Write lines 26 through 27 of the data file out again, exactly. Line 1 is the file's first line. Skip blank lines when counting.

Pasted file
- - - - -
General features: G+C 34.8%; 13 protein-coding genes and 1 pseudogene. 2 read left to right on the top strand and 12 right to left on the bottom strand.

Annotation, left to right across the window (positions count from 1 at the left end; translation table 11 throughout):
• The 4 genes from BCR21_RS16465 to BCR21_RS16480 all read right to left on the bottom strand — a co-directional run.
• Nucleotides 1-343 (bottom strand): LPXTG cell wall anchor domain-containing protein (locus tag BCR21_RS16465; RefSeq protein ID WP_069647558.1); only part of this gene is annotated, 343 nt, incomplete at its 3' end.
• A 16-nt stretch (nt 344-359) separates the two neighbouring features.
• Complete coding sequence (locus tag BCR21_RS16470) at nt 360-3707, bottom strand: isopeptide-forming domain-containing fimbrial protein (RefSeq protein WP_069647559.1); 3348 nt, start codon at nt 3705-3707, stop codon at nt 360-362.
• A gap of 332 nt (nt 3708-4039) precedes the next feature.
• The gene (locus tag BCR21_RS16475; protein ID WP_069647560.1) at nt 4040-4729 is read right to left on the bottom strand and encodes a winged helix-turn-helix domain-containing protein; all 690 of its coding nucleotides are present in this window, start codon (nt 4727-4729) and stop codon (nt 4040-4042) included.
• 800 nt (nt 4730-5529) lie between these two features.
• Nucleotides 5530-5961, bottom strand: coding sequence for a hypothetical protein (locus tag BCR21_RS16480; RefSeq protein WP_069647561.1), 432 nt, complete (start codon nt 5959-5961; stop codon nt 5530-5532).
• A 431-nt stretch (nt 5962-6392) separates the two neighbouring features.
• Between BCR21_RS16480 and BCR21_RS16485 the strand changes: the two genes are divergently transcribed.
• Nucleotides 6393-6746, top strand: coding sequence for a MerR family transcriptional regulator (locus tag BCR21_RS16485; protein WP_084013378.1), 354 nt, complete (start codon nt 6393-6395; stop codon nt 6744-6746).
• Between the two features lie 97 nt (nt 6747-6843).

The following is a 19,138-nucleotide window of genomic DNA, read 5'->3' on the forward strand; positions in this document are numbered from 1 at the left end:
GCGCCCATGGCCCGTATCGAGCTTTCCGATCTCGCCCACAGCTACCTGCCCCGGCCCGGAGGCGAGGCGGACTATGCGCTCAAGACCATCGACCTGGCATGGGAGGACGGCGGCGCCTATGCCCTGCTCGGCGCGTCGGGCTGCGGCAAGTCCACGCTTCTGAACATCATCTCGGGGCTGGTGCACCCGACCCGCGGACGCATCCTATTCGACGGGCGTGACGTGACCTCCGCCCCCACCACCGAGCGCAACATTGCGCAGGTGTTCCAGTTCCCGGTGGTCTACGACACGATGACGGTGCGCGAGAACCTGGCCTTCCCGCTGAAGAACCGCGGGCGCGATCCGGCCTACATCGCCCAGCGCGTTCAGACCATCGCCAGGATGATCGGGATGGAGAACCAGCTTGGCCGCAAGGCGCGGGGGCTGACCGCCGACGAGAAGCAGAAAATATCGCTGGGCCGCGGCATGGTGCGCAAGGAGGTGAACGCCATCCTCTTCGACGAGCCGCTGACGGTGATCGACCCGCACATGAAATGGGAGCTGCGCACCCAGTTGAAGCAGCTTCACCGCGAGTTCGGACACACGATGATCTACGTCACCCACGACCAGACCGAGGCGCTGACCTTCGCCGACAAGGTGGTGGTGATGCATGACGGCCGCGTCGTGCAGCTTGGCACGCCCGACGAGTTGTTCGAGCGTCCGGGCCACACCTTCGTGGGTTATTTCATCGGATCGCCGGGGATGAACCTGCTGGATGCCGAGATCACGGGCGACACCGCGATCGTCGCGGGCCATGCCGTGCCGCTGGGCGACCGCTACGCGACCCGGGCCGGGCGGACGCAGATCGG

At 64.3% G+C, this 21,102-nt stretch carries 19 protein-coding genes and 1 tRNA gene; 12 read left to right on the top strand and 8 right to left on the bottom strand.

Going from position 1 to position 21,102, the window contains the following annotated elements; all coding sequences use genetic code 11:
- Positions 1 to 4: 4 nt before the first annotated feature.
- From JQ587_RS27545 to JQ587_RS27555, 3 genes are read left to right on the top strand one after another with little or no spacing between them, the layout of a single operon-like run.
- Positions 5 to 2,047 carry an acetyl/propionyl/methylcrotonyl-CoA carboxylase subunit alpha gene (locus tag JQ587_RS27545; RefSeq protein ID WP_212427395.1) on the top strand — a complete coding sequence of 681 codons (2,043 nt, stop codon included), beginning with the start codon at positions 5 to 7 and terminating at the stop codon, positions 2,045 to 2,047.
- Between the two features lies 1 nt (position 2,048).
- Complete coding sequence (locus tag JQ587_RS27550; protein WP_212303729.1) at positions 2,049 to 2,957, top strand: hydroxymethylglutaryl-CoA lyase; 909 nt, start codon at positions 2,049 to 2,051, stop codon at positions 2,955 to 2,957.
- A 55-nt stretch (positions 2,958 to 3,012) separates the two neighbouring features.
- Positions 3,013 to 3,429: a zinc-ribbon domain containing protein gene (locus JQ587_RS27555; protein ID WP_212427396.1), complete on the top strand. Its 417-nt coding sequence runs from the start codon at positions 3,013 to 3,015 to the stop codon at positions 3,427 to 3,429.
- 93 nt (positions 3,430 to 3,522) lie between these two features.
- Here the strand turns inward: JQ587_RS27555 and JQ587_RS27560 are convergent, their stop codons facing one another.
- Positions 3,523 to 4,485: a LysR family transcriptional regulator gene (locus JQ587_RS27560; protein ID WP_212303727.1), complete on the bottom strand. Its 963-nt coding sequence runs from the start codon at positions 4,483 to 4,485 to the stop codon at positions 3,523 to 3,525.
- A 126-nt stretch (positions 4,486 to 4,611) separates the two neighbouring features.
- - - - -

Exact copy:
- 93 nt (positions 3,430 to 3,522) lie between these two features.
- Here the strand turns inward: JQ587_RS27555 and JQ587_RS27560 are convergent, their stop codons facing one another.